Being able to correct perspective is not not new. Its been a feature in programs like Adobe’s Lightroom for a while, which I have blogged about before.
Leica are not always thought of as being the most high tech of camera companies. People forget that they invented 35mm photography, autofocus and the first full frame mirrorless professional mirrorless camera the SL (I know Sony users are going to argue that one).
The latest firmware update brought about perspective control in camera, when in live view can preview what its doing. If you shoot jpeg then its baked into the file, but RAW shooters will find the correction added into the DNG data fields that you can choose to use or not in Lightroom.
Unfortunately the original Leica M10 does not support this feature as its missing a key piece of hardware the horizontal level sensor, but if you have a M10P or the new Monochrom its available now as a firmware update.
For people like me there is always post production in Lightroom so no hardship.
I have kept, cats, dogs, birds, fish, hamsters and snakes.
Currently we have a Ted the Greyhound, two birds, and two snakes; Oz the Corn snake and Bertie the baby boa.
Of all of these reptiles are both the easiest and the hardest. The advantage of the types of reptiles I keep is that they do not need to feed, often for weeks at a time, a big bowl of water can last several days.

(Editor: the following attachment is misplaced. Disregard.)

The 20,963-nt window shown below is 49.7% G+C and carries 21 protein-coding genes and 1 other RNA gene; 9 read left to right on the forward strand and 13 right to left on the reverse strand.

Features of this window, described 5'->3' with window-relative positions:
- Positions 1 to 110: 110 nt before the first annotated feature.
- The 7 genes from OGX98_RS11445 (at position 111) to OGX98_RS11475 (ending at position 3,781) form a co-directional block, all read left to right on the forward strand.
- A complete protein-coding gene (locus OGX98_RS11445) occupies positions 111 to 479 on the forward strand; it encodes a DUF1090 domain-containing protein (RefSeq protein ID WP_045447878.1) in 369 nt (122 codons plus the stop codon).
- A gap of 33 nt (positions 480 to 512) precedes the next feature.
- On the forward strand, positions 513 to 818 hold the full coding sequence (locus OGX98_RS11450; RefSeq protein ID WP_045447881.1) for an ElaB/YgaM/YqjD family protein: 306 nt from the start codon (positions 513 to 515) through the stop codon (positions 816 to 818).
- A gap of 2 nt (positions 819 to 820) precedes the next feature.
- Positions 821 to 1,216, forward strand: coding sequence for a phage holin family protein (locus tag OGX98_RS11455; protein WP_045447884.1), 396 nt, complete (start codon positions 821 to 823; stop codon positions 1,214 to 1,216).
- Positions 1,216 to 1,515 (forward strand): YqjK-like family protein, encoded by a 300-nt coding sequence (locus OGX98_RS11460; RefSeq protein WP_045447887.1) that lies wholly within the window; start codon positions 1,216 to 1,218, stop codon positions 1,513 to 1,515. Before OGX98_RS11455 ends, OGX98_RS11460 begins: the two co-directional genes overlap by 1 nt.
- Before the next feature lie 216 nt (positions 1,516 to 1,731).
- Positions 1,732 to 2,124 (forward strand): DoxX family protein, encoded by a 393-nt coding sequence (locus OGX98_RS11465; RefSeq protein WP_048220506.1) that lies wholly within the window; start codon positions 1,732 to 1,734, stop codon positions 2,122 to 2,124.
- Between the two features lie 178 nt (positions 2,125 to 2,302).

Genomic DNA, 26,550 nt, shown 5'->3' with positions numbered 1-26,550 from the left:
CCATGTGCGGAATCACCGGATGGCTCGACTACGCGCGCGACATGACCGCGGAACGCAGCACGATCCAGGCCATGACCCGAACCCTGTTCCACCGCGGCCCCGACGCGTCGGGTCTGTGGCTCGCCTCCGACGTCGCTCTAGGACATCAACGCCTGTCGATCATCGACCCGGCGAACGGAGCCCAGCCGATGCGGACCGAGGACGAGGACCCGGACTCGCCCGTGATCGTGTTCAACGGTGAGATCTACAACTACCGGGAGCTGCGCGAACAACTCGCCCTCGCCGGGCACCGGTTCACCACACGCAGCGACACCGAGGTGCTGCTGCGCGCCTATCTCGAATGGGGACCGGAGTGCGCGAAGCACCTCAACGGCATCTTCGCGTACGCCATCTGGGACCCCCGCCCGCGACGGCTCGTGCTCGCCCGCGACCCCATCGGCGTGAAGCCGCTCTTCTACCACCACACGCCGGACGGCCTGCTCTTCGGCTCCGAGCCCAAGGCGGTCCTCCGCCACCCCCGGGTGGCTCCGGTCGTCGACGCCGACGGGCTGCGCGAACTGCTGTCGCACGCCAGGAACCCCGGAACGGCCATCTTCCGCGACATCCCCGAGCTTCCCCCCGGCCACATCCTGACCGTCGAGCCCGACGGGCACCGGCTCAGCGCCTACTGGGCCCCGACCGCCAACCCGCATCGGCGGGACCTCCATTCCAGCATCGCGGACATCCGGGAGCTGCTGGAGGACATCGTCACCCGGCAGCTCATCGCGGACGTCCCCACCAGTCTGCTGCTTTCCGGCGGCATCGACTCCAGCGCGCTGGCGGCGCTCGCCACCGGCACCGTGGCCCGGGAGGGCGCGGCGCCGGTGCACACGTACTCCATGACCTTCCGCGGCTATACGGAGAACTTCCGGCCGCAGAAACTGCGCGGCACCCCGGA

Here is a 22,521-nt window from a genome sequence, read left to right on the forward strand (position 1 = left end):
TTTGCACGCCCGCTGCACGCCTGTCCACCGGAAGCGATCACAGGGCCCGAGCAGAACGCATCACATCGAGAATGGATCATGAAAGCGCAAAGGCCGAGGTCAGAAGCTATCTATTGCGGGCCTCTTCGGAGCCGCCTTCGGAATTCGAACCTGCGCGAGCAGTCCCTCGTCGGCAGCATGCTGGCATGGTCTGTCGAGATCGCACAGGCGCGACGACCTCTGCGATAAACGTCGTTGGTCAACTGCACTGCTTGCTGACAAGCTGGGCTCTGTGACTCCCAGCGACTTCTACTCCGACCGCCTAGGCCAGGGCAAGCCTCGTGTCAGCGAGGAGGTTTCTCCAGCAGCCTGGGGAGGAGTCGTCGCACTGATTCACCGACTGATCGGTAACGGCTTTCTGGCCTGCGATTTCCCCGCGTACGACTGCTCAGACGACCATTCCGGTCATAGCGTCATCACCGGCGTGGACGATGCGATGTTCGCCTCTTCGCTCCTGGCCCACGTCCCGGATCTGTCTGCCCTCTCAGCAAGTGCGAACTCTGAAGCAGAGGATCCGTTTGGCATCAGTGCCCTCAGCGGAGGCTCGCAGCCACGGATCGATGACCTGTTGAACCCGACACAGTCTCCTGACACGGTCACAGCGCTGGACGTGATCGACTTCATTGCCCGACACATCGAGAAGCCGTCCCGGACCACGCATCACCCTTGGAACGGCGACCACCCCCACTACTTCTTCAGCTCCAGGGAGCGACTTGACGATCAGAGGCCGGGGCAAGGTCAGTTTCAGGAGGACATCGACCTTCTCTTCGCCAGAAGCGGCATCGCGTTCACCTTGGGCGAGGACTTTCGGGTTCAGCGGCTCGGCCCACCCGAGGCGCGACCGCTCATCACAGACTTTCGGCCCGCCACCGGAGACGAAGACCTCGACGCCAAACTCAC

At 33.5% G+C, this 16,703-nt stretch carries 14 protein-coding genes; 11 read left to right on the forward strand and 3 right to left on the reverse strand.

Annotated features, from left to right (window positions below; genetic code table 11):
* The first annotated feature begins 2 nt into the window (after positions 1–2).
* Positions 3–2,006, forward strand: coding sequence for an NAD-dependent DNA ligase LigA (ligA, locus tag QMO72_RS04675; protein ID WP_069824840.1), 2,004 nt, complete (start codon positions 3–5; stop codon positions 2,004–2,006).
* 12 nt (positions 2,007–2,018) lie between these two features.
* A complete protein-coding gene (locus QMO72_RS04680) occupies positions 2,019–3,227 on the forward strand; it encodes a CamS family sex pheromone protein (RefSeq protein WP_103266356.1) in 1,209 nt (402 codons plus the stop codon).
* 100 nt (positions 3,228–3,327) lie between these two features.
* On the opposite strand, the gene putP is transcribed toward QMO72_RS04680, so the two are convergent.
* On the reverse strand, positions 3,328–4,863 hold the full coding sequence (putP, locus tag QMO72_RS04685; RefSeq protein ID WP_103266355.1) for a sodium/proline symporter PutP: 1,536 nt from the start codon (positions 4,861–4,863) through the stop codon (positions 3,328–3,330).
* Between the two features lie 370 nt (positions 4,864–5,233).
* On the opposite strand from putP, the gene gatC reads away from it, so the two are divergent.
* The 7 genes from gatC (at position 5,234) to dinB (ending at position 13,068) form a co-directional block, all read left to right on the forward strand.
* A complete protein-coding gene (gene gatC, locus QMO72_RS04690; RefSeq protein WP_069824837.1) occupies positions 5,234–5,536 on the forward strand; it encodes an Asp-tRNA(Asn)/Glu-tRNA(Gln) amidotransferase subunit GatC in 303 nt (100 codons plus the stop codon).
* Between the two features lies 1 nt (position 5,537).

Some reptiles are more difficult than others, please do you research, some of my vivariums are over two hundred cm by ninety cm. Not everyone can afford the space for these sizes of vivarium, and if your keeping lizards or some large pythons you will need to dedicate a large room.
The key to keeping them is to do your research. You need to give them the room they need. You need to know the temperature they need to be kept at and whether you need to change that temperature during the day and night and by season.
Often you need to provide a high ambient temperature, a hot spot and a cold area.
Next humidity. This can be a challenge, pick your vivarium carefully, glass, plastic and wood are your options. You also need to consider your substrate. Does it need to increase humidity or decrease it. Will it cause issue with feeding, does your reptile like to borrow?
Lighting, some want heat but not light, others need a UVB source, but also want to be able to hide from the light sometimes.